Italy is a bit far to come on a lark when you make a teacher's salary

malager

New Member
Italian
I understand the general meaning. He is an american teacher who finds to come to Italy too expensive for his salary, but what's the meaning of the words "to come on a lark" ?

Thanks
Bye
 
  • ikester

    Senior Member
    US - American English
    malager said:
    I understand the general meaning. He is an american teacher who finds to come to Italy too expensive for his salary, but what's the meaning of the words "to come on a lark" ?

    Thanks
    Bye
    "On a lark" is an expression meaning "just for fun" or "without a good reason." It's much more common in British English than in American.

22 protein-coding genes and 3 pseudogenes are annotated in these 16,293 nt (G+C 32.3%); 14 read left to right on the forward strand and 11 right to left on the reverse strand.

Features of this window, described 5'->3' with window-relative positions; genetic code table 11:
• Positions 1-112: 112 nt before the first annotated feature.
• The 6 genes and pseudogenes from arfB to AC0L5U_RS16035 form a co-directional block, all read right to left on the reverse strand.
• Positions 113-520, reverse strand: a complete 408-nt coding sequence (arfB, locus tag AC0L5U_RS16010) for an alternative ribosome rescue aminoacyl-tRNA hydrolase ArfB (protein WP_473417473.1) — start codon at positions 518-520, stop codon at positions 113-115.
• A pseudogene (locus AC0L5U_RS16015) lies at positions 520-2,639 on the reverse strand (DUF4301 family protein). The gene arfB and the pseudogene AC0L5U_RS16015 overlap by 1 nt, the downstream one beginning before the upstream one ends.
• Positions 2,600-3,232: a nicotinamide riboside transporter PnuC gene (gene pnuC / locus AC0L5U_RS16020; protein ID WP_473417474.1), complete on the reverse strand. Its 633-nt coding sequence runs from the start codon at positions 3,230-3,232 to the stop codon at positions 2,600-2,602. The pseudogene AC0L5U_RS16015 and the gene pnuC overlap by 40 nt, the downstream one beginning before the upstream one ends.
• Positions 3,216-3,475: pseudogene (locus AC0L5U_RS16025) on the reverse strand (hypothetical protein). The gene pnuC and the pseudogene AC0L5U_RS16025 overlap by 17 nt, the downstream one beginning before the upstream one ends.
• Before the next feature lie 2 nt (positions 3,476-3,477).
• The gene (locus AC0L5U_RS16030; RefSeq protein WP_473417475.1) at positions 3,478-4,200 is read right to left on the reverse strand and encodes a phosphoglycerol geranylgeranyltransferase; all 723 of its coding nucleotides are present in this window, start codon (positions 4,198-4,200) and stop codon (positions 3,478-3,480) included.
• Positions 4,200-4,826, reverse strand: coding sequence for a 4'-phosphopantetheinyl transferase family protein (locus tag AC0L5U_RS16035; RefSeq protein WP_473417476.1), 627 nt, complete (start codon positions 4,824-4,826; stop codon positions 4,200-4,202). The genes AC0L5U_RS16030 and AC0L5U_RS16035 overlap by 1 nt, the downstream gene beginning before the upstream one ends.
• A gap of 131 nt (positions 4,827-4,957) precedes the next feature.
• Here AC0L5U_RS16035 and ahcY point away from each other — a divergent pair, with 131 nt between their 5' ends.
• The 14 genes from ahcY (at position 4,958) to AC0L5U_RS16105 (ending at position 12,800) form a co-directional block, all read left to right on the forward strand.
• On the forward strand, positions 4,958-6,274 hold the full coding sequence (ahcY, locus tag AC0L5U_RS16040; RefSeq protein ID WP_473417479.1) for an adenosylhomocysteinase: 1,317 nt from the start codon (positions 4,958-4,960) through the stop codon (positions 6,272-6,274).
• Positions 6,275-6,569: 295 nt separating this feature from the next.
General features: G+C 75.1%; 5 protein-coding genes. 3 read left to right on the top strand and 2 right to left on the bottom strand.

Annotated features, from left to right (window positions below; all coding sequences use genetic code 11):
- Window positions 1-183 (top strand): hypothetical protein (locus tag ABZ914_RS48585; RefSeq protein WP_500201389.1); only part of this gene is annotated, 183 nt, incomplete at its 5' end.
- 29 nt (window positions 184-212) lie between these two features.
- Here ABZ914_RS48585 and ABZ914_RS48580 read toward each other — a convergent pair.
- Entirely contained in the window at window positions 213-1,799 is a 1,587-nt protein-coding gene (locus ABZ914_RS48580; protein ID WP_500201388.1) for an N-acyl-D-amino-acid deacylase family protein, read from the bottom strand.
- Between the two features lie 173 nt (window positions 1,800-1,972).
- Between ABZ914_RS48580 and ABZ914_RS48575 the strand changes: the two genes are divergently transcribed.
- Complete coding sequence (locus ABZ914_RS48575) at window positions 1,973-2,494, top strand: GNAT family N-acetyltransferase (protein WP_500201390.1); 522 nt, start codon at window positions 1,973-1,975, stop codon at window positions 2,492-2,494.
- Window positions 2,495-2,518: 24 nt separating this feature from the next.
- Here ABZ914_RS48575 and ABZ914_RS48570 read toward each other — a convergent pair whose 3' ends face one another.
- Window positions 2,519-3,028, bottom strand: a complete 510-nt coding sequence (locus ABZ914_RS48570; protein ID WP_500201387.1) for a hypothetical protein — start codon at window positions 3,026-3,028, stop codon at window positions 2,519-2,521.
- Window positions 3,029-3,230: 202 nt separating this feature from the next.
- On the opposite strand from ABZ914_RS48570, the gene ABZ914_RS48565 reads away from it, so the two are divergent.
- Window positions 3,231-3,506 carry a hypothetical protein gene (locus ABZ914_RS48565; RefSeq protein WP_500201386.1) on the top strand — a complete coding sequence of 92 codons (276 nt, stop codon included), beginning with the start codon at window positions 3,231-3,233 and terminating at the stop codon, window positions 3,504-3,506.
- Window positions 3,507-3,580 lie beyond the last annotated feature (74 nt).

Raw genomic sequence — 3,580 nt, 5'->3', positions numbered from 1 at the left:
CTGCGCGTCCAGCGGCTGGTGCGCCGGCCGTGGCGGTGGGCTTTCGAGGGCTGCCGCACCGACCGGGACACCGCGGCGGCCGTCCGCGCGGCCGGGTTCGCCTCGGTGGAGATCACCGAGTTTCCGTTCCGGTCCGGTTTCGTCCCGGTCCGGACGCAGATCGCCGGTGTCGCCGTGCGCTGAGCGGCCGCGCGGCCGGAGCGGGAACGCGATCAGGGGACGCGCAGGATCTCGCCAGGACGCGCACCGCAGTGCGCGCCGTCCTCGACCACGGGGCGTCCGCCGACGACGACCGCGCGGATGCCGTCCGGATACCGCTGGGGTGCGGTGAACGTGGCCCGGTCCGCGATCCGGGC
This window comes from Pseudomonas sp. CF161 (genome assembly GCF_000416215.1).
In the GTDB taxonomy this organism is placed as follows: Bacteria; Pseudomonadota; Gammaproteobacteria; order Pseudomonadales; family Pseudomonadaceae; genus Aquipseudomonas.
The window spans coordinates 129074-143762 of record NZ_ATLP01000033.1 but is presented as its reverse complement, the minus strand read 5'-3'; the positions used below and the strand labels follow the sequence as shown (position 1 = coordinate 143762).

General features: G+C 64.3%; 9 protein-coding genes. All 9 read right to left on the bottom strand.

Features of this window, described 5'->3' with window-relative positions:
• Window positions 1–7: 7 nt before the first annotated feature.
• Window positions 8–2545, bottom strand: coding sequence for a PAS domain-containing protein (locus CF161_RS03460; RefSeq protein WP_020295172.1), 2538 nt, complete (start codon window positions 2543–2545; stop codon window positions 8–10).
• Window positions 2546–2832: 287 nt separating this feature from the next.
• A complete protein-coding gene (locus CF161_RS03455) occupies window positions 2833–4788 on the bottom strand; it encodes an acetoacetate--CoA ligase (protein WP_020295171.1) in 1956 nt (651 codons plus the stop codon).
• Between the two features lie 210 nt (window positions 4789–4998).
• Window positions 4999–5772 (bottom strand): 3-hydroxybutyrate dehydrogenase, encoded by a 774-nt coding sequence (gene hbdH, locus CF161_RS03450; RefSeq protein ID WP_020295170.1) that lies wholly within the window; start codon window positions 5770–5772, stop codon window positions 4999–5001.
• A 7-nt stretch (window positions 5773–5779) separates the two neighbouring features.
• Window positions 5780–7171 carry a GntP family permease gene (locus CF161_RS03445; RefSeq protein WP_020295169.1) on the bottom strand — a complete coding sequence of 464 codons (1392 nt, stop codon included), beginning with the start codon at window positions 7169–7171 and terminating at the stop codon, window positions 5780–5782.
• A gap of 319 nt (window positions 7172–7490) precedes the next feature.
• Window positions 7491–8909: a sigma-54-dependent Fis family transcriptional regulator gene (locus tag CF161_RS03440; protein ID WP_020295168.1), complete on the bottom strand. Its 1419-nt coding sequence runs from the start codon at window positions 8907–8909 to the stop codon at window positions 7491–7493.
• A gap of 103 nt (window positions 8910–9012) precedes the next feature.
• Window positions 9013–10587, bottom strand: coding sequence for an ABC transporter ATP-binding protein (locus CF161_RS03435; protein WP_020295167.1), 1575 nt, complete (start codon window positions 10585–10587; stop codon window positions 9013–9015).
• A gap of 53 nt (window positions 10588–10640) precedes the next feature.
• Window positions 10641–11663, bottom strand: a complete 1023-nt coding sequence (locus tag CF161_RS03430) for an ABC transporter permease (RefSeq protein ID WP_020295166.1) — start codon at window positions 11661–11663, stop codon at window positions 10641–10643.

ciao! ;)
     

    lsp

    Senior Member
    NY
    US, English
    as a lark...così, come avventura frivola, senza un motivo o scopo serio. Un viaggio non ben programmato...
     

    Tongue-tied

    Member
    UK - English
    Hi.

    It simply means to do something with no serious purpose, just for fun.

    Looking the phrase up, I learn that it comes from the Middle English word “Laik” meaning to play. By the 18th Century the word “lark” was established in English meaning “amusing adventure or escapade”. If that’s more than you wanted to know, apologies.
     

    DDT

    Senior Member
    Italy - Italian
    malager said:
    I understand the general meaning. He is an american teacher who finds to come to Italy too expensive for his salary, but what's the meaning of the words "to come on a lark" ?

    Thanks
    Bye
    I'd suggest "L'Italia non è questo granché/questo spasso/questa meraviglia (choose the expression you like more) se guadagni uno stipendio da insegnante"...which is a tragic truth in our country :(

    DDT
     
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